Vocabulary.com states that unity is “being together or at one with someone or something. It’s the opposite of being divided.” But here in Philadelphia, Unity is a multi-site, multimedia visual exhibition and in-home experience from the Asian Arts Initiative. The exciting interactive exhibit is designed to give visibility and community to skaters, Queer and Trans Black, Indigenous People of Color (QTBIPOC), and Asian Americans. 

The exhibit is inspired by the art and social justice practice of California artist and skateboarder, Jeffrey Cheung and Unity Skate. “Unity” can be experienced at home and/or in multiple sites around the city, places like PAT at Giovanni’s Room, The Attic Youth Center, Mina’s World and at the Asian Arts Initiative (AAI). There are online components and sidewalk art throughout the city, and at AAI there’s a carefully crafted replica of Cheung’s printmaking studio in Oakland. The replica features artwork, flyers and a really cool (but small) indoor skate park. The exhibit can be viewed from the street but if you want to get close, limited numbers of visitors are allowed inside. If you go, feel free to bring your own flyers or prints to add to the walls. If balancing on a board with wheels is your thing, skateboarders are also invited to use the indoor skate park (though you need to sign up in advance). 

A truly collaborative event, artists from across the Philadelphia region were invited to participate, including this week’s Portrait, Malachi Lily. The multi-talented Lily is a poet, an illustrator and a curator whose work interrogates the intersections of race, gender, sexuality and aesthetic expectations. Their website describes Lily as a shapeshifting, black, genderfluid poet, artist, curator, and moth who connects to the Collective Unconscious via energy work, Active Imagination, mysticism, myth, magick, folklore, and fairy tales. I got a chance to enter their world for a discussion on things both mystical and tangible. 

I see that you have an out of town area code, where are you from?

I was actually born in Philly, but I spent about half my life in rural, central PA. 

How would your family describe you as a kid?

Considerate and kind, and extremely independent and imaginative. I could be left alone and be completely content with a stack of paper and some paints or markers. I didn’t need to be entertained because I was in my own little world of fairies and dragons and the like. I always wanted to perform and to find ways to bring people into my world of imagination, but I was fine by myself as well.

That’s me, I always joke that if I were ever sent to jail, I’d be the one asking for solitary confinement! Tell me something about the family.

My mom and my sister are my rocks, I love them so much, and they live in the city which is great because they’re both accessible which means the world to me. My sister is also an artist and dancer, my mom is a dancer and an educator and a disability rights activist. She taught us to be very vocal about our beliefs and to be supportive of all people, to be stewards of the land and each other. I’m fortunate that during this pandemic they’ve become an extension of our little house pod so I’ve been able to see them throughout. 

Where did your mom teach?

She taught at the University of the Arts for 30 years and was the Associate Dean of Liberal Arts. She also works with DanceAbility, which is an International dance institution for any bodies, non-neurotypical or people with physical disabilities. She still works with them as a board member and master teacher. She also works with Disability Pride here in Philadelphia.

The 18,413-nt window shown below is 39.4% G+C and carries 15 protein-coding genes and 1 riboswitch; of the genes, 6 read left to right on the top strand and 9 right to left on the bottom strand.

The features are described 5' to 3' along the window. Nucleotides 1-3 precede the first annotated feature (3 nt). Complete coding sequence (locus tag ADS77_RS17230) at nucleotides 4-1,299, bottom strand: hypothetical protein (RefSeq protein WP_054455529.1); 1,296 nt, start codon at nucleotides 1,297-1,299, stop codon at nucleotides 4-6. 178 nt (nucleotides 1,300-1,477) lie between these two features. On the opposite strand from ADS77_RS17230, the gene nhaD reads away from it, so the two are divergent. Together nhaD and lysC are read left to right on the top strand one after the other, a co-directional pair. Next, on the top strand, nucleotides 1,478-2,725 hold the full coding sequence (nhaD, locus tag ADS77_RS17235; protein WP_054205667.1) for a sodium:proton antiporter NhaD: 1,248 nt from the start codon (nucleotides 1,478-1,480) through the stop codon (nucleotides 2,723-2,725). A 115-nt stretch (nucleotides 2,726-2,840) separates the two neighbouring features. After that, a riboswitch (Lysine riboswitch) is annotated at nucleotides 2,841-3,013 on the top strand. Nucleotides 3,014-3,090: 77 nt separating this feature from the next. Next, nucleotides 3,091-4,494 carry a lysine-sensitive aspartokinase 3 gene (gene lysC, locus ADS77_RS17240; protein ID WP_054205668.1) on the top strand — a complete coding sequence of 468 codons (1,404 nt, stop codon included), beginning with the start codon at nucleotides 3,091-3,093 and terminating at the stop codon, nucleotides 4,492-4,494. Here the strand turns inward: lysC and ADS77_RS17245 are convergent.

Amazing! What’s something that sparked your imagination as a kid?

I don’t know who or what introduced me to the concept of fairies and magical things, but I attached to that pretty young. I was always inspired by the nonmaterial, things that exist not on this plane, not in this reality. But I was always bothered by the ways that magical creatures were depicted, like if you showed me a picture of a little white girl in a tutu with some wings slapped on her, I’d be, “Absolutely not, that makes no sense! How would she survive in nature if she can’t camouflage? Why doesn’t she have insect parts?” I was always comparing the science with the magical, like when I saw mermaids with shell bras, I’d think, that’s not right, they’re part fish, so they don’t lactate, and those sea mammals that do lactate have a lot of fat to store it. So if you’re going to draw mermaids that lactate, they better have some blubber, they better be fat and gorgeous! [Laughing] I was very specific about my creatures! 

How did that translate in school; was it difficult because you were different, or did you fit in because you were creative?

A little of both. I’ve always been very adaptive. I was always very gender queer, like my head was shaved as a kid and I’d wear overalls, very trans/agender which is how I identify now. When we moved to Central, PA, I was one of the only Black kids in my class, so when I walked into that space and saw all these white children look at me, something clicked that it was not a safe space and that I would need to do my absolute best to try to adapt in order to survive. As a result, I became an overachiever and hid the otherness in me. So unless they were extremely close to me, no-one knew about my nerdy side and that I was into fantasy and anime and all that. I wore my nerd-dom in my heart rather than on my sleeve. But if I saw a classmate who was visibly nerdy, maybe had an anime keychain, I’d whisper to them, “Hey, I like your Naruto keychain” and make connections that way. And I always stood up for those that were more visibly vulnerable, I made it my charge. Especially when we started getting more Black students, mostly from Baltimore at our school. I noticed that the darker skinned students were often unfairly targeted. If they sneezed, they’d get detention. I began to recognize the fact that my fairer skin and overachieving in academics gave me privilege that a lot of the other black students didn’t have. 

Was there a BSU (Black Student Union) at your school?

No, not out there, but after HS, I went to UArts where they had the African Diaspora Collective. [Laughing] During the Freshman orientation for the school clubs, I basically threw myself on the table and cried, “Oh my God, Black people! Please be my friend!” and they were extremely welcoming. I ended up being one of the co-presidents and am still friends with a lot of folks from the organization. At the time I wasn’t as politically radical as they could have been, I was still in that survival mentality of achievement and not recognizing that institutions play and reward respectability politics and those who keep quiet and don’t shake things up. Though we did a lot of fantastic events, I regret not doing more to shake things up.